Contributor Spotlight: Michael Fischer

September 19th, 2017

Michael Fischer’s nonfiction piece “The Spelling Bee” appears in Midwestern Gothic‘s Summer 2017 issue, out now.

What’s your connection to the Midwest, and how has the region influenced your writing?

My father was born and raised in Chicago. My sister went to college here and never left; she got married and has a two-year-old. I moved here right after my niece was born so I could be near her, so now my father, my sister’s family, and I all live in different parts of Chicago.

The Midwest’s influence on my writing—as someone born and raised in the spin machine of the West Coast—has been to allow me to make a mess, so to speak. For me, the Midwest is about dispensing with the bullshit, the inauthentic, the illusion of the tidy life with the tidy ending. That makes it a great nest to write from.

What do you think is the most compelling aspect of the Midwest?

The weather. I like the fact that a generous slice of the population would never live in the Midwest because they either can’t stand the summer, can’t stand the winter, or can’t stand either. It’s a place for people who want to be here, who are stubborn and don’t care whether the landscape is trying to spit us out or not. The Midwest pretty much says, “Look: If you want to be here, great. Be here. If you don’t, then get the fuck out.”

How do your experiences or memories of specific places—such as where you grew up, or a place you’ve visited that you can’t get out of your head—play a role in your writing?

I write a lot about my time in state prison, so my memory and experience of that very specific place is the spine of that work. It’s a fascinating challenge because I’m dealing with an environment of enforced boredom, a monochromatic life in every way. But it still has to have vitality. The setting insists that I learn how to stretch what I have to work with on the page—which is exactly what prison life forces a person to do, in order to survive.

Discuss your writing process — inspirations, ideal environments, how you deal with writer’s block.

When my family would come visit me in prison, it almost felt like being in a one-man show. I didn’t want them to be scared or sad for me, so I would list words down my arm—short phrases, just to jog my memory—that would remind me of the stories I wanted to tell them. I would just sit there and spin these prison yarns for my family’s sake, so they would have a decent time at the visit and go home feeling like things were more or less okay.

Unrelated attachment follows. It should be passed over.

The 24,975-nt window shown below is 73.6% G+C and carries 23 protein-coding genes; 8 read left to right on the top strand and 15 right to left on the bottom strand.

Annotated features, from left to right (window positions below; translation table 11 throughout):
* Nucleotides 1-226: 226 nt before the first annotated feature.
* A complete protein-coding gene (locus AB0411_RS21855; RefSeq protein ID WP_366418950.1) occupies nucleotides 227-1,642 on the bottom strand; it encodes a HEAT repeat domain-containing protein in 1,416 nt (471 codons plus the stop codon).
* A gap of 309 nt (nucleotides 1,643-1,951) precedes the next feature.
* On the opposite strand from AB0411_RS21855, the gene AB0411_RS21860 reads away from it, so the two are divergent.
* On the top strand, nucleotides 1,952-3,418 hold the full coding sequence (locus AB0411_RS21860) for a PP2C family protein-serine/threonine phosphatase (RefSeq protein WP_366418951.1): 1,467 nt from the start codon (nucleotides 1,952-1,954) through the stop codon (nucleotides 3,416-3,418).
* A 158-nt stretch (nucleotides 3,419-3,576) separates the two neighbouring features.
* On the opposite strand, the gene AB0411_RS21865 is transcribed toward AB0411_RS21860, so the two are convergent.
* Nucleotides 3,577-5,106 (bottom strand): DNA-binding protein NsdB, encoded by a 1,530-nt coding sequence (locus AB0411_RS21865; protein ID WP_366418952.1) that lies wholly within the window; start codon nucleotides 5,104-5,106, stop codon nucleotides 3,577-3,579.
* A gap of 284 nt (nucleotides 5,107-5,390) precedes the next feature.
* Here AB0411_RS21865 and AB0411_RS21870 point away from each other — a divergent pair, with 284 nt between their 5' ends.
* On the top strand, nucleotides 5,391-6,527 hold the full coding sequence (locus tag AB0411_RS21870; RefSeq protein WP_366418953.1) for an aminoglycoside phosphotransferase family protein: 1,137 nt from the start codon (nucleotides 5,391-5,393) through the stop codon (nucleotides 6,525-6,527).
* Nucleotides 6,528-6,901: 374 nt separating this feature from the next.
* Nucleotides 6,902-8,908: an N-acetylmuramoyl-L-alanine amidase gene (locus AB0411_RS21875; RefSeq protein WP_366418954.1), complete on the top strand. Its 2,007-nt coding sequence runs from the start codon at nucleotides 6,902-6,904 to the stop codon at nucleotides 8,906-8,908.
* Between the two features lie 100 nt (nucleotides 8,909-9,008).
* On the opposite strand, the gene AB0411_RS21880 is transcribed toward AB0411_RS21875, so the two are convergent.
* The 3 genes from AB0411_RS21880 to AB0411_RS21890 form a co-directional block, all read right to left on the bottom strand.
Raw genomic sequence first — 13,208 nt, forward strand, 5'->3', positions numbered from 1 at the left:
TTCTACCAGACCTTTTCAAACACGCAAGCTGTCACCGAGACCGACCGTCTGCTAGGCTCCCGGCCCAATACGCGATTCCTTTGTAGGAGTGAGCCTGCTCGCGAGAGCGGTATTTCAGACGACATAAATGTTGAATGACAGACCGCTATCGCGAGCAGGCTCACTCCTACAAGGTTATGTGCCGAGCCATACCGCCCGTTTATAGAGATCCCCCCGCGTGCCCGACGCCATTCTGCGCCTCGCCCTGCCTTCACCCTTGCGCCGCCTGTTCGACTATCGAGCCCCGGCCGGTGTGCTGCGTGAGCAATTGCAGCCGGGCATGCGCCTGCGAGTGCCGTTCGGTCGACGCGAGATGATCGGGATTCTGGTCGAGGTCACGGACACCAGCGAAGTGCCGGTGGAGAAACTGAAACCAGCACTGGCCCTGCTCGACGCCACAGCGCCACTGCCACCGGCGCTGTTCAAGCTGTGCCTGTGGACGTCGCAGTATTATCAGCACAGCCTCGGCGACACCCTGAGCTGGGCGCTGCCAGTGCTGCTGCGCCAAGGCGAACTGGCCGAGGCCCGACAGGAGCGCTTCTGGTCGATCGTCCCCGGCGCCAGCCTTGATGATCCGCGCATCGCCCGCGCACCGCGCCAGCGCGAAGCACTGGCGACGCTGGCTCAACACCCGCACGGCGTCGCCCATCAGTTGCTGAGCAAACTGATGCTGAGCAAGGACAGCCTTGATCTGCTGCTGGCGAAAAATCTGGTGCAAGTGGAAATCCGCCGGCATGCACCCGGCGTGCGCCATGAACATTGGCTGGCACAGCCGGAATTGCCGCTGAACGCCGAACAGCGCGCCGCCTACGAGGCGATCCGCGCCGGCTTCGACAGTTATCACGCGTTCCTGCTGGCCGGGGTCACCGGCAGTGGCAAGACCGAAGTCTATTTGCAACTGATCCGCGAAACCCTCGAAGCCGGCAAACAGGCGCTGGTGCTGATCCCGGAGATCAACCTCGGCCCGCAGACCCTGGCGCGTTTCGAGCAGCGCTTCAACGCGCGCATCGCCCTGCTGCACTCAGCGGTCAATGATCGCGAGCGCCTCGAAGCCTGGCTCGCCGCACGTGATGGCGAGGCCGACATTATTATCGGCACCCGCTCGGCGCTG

So when I write, 90% of the time I’m writing for my sister or my parents. I’m trying to write what I think they would find funny or entertaining. The spelling debate that takes place in my piece for Midwestern Gothic was my sister’s favorite story from my time in prison. She thought it was hilarious​, even at the time​. So I wrote the essay for her.

I write while sitting on my bed. No distractions or music, and no one else can be around. I also never force myself to write. If I’m not feeling it, I don’t do it. I’m very streaky. I won’t write for weeks and then I’ll write twelve pages in a sitting—things like that.

How can you tell when a piece of writing is finished?

I’ve only been writing for about a year, but I read for two literary journals, so I’m getting pretty tuned in to what a piece needs. It’s never going to be perfect obviously, but I just revise until I can’t see any glaring holes. Then I put it away for a while, and if I still don’t hate it when I revisit it, it’s gone as far as I can take it in that moment in time.

Who is your favorite author (fiction writer or poet), and what draws you to their work?

This is an impossible question but I’ll say Julian Barnes. I love The Sense of an Ending especially, but all of his work—fiction and nonfiction—has an unflinching emotional life and some of the sharpest diction I’ve ever read.

What’s next for you?

Being a full-time student, twice over. I’m in a low-residency MFA program, but I never graduated college. I want to go back and clean that up, so while I’m starting the second year of my MFA this fall, I’ll also be finishing up my bachelor’s degree at a different school. I want to fill that gap and keep my educational doors open, in case I decide to move on to a PhD, etc.​